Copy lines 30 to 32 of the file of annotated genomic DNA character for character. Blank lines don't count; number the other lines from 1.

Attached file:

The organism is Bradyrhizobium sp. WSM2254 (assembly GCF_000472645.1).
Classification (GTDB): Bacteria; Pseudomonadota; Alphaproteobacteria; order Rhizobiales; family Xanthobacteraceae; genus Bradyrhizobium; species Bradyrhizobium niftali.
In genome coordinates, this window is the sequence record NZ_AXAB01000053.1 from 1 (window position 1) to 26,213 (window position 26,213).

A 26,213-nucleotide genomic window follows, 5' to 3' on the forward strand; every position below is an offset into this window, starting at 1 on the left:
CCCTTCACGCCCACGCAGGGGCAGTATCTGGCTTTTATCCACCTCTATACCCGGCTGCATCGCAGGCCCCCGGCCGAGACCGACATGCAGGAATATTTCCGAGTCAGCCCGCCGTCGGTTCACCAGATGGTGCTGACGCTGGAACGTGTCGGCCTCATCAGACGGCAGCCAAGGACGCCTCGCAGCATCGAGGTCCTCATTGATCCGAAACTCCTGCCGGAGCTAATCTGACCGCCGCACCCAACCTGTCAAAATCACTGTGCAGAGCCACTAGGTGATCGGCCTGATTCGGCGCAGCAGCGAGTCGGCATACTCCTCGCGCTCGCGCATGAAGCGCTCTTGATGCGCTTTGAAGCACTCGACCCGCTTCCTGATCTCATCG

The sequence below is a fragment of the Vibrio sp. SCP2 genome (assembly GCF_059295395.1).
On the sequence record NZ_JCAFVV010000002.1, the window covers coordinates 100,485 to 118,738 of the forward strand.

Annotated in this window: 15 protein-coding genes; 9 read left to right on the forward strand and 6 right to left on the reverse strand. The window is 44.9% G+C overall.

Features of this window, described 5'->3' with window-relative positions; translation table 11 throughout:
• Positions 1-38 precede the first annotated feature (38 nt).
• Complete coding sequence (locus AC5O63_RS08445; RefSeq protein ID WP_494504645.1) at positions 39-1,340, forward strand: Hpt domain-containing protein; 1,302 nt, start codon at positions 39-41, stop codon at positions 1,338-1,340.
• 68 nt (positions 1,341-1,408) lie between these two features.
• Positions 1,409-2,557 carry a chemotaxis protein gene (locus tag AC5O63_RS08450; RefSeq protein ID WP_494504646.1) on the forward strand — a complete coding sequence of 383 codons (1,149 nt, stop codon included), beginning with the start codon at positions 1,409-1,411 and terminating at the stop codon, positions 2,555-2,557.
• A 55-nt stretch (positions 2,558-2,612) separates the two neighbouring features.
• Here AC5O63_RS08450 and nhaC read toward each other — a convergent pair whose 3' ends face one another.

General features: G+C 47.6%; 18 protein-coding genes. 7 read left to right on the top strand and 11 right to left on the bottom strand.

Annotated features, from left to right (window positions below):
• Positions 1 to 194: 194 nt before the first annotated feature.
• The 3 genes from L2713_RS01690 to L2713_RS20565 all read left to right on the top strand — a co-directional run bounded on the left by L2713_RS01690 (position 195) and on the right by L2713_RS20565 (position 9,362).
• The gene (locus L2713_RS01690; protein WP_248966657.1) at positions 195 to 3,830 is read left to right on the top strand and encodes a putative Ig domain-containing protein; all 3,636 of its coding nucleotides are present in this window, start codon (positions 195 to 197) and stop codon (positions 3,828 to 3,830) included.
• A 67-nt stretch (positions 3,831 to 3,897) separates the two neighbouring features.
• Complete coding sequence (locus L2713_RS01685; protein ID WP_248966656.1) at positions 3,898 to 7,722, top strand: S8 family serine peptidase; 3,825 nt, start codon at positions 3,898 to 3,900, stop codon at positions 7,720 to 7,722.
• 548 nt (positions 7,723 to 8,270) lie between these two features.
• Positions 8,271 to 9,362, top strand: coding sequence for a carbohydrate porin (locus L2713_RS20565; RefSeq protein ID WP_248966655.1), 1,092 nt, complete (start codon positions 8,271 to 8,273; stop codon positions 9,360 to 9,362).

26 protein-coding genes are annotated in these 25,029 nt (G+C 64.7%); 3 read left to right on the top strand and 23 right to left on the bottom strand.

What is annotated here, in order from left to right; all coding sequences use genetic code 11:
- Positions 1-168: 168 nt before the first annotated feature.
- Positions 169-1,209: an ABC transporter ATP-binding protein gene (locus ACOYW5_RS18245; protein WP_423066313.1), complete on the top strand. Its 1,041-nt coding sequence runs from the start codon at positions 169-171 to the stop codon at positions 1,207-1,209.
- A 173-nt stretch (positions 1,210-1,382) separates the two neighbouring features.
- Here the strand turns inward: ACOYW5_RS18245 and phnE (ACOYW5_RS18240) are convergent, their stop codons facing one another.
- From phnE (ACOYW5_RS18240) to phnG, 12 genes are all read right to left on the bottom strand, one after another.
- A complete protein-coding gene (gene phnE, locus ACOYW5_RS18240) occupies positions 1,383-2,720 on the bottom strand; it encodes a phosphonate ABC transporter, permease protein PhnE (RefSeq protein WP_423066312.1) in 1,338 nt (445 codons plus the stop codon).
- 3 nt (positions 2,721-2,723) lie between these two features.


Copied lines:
- Here the strand turns inward: ACOYW5_RS18245 and phnE (ACOYW5_RS18240) are convergent, their stop codons facing one another.
- From phnE (ACOYW5_RS18240) to phnG, 12 genes are all read right to left on the bottom strand, one after another.
- A complete protein-coding gene (gene phnE, locus ACOYW5_RS18240) occupies positions 1,383-2,720 on the bottom strand; it encodes a phosphonate ABC transporter, permease protein PhnE (RefSeq protein WP_423066312.1) in 1,338 nt (445 codons plus the stop codon).